The world is in a new era of low growth and high interest rates, according to BlackRock, the world’s largest asset manager.
It warned that inflation will be far more volatile than it has been in recent years – and economies can no longer grow as quickly as they have in the past without stoking price rises.
Alex Brazier, the deputy head of BlackRock Investment Institute and a former Bank of England official, said: “We’re now in an environment of structurally more muted growth and structurally higher rates than we had before the pandemic.”
He added: “We’re not going back to how things used to be.”
BlackRock, which manages assets worth $9.4 trillion (£7.5 trillion), said that markets were still adjusting to this new reality. As a result, investors had to be more selective and precise to make returns than in the past 15 years of mostly low inflation, it said.
Several big shifts like ageing demographics, greater climate investment and the AI race will push up inflation and make it more volatile, according to the asset manager.
However, soaring government spending and debt levels in the wake of the pandemic also constrain central banks, BlackRock said in its global outlook for next year.
“We see central banks living with higher inflation amid hefty government spending and debt loads,” it said.
Mr Brazier warned that the British economy’s ability to supply goods and services has weakened while geopolitical tensions mean inflation shocks will be more frequent.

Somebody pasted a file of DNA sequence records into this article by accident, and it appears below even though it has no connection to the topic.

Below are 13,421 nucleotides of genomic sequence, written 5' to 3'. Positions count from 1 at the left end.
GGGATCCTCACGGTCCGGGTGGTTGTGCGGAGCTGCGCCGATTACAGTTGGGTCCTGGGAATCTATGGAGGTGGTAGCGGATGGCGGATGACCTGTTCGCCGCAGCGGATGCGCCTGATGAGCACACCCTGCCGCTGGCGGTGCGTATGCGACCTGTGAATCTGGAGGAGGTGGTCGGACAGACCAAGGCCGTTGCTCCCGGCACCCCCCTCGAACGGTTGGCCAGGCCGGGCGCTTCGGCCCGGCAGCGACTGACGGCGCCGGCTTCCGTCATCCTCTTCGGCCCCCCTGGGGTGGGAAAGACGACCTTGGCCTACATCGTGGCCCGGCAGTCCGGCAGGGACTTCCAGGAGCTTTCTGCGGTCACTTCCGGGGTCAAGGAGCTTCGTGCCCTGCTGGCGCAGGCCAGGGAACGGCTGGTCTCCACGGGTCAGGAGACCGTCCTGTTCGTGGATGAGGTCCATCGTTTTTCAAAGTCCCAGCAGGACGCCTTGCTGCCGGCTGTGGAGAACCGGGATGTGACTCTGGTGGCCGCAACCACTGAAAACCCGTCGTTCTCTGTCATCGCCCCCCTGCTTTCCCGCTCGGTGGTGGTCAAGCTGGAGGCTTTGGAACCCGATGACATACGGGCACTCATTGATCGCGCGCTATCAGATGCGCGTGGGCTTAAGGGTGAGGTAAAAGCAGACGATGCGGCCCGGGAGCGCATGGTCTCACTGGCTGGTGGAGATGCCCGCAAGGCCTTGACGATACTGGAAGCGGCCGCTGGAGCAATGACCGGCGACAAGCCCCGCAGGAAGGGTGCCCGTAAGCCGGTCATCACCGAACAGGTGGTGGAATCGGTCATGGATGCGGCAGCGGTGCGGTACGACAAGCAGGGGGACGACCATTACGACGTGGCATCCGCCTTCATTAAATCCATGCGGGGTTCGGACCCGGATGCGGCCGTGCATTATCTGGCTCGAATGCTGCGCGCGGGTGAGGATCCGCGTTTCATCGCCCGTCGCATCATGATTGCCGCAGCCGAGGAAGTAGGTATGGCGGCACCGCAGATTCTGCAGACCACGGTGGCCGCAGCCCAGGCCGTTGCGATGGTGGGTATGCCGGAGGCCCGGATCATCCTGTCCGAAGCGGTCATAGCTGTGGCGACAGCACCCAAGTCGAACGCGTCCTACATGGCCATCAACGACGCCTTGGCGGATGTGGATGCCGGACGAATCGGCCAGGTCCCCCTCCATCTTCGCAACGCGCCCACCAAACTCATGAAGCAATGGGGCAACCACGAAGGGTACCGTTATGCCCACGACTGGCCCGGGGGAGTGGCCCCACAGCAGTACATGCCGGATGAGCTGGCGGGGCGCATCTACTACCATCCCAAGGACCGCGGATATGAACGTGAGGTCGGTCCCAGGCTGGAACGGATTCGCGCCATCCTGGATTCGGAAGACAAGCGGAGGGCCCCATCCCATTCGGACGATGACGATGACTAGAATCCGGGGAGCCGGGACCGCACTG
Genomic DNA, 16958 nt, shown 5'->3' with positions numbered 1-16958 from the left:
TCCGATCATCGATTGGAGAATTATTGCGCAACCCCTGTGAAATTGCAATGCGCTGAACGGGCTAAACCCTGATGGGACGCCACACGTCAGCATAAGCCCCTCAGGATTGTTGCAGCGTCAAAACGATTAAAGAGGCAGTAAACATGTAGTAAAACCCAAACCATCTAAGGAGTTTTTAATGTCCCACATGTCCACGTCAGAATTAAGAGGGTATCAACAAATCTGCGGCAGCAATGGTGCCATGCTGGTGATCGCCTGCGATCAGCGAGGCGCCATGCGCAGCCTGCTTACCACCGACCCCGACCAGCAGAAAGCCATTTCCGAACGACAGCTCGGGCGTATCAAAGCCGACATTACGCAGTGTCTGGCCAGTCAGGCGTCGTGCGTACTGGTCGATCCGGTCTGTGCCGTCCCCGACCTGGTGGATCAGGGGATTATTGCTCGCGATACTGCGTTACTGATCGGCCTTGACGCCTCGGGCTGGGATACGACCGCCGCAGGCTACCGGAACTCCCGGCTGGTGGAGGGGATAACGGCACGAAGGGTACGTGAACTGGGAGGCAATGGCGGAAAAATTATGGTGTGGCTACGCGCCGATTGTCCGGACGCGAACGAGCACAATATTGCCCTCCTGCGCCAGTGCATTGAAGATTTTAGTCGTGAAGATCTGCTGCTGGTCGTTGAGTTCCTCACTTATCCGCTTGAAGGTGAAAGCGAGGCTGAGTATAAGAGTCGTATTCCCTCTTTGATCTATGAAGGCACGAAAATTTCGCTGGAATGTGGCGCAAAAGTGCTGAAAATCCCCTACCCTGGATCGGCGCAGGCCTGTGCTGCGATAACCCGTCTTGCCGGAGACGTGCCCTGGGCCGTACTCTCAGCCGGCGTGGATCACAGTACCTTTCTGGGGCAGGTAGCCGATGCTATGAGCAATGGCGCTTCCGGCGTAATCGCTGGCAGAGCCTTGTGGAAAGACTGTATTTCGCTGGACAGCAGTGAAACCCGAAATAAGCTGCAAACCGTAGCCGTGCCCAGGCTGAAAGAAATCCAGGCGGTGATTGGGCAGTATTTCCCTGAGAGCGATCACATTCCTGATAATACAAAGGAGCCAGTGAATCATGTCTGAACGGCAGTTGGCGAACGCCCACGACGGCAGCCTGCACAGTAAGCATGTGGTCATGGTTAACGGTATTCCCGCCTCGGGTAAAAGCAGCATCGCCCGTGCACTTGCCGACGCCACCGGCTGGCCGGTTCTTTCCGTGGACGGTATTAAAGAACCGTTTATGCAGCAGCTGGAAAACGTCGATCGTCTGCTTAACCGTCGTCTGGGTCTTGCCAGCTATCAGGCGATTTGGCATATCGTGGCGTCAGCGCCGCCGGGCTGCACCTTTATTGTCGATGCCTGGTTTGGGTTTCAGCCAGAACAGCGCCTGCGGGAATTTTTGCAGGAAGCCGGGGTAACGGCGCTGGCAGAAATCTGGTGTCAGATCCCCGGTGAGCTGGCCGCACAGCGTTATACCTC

He said: “That is a big contrast to the last 20 years, when central banks were constantly trying to push inflation up because all the inflation shots were on the downside. As that flips around, we will have to get used to interest rates over the long run being much higher than they were pre-pandemic.”
It comes as the British Chamber of Commerce (BCC) warned that investment in the UK will slump next year as a record rise in the minimum wage increases costs for businesses.
The BCC has downgraded its forecast for UK business investment next year as companies grapple with higher costs, high interest rates weigh on spending and trade flounders.
Over the summer, it had forecast a 0.1pc contraction in 2024. Now, it expects business investment will shrink by 0.8pc.
This will be a stark contrast to the 5.6pc growth recorded across 2023.
Vicky Pryce, chairman of the BCC Economic Advisory Council, said: “The minimum wage increase early next year will further impact investment concerns among businesses, as cost pressures rise.”
Last month, Jeremy Hunt, the Chancellor, announced a record increase to the National Living Wage, worth more than £1,800 per year for a full-time worker. He also raised minimum wage rates for 18 to 20-year-olds. Altogether, this will increase the costs of employing 2.7m workers from April 2024.
Businesses are also grappling with EU red tape. Exports will rise by just 0.5pc next year, following a 0.5pc contraction across 2023, the BCC said.
The BCC now expects the UK economy will grow by 0.4pc next year. This is up slightly from its previous forecast of 0.3pc growth, but it has downgraded its forecast for 2025 from 0.7pc to 0.6pc.